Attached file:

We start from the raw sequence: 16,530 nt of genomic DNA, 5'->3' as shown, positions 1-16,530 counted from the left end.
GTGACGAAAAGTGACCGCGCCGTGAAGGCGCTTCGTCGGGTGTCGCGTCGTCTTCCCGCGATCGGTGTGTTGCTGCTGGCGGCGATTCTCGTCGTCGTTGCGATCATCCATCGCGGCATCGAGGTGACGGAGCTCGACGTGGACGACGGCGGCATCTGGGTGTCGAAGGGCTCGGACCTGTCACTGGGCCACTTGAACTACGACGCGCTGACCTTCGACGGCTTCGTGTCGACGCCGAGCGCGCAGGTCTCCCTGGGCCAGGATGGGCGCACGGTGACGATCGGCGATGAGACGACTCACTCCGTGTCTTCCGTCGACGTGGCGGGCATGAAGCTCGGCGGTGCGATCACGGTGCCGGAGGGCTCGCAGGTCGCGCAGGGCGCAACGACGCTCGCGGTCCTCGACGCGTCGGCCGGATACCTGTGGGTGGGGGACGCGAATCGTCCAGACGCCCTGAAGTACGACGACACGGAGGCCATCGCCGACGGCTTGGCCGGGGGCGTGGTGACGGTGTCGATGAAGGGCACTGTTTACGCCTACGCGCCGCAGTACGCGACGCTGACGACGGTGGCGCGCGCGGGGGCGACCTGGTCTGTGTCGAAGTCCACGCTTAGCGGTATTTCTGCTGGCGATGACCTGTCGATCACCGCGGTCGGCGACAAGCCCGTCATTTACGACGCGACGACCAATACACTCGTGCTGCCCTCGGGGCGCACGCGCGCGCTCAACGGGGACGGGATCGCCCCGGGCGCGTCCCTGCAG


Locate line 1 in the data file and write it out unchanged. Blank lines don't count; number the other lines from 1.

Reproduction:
We start from the raw sequence: 16,530 nt of genomic DNA, 5'->3' as shown, positions 1-16,530 counted from the left end.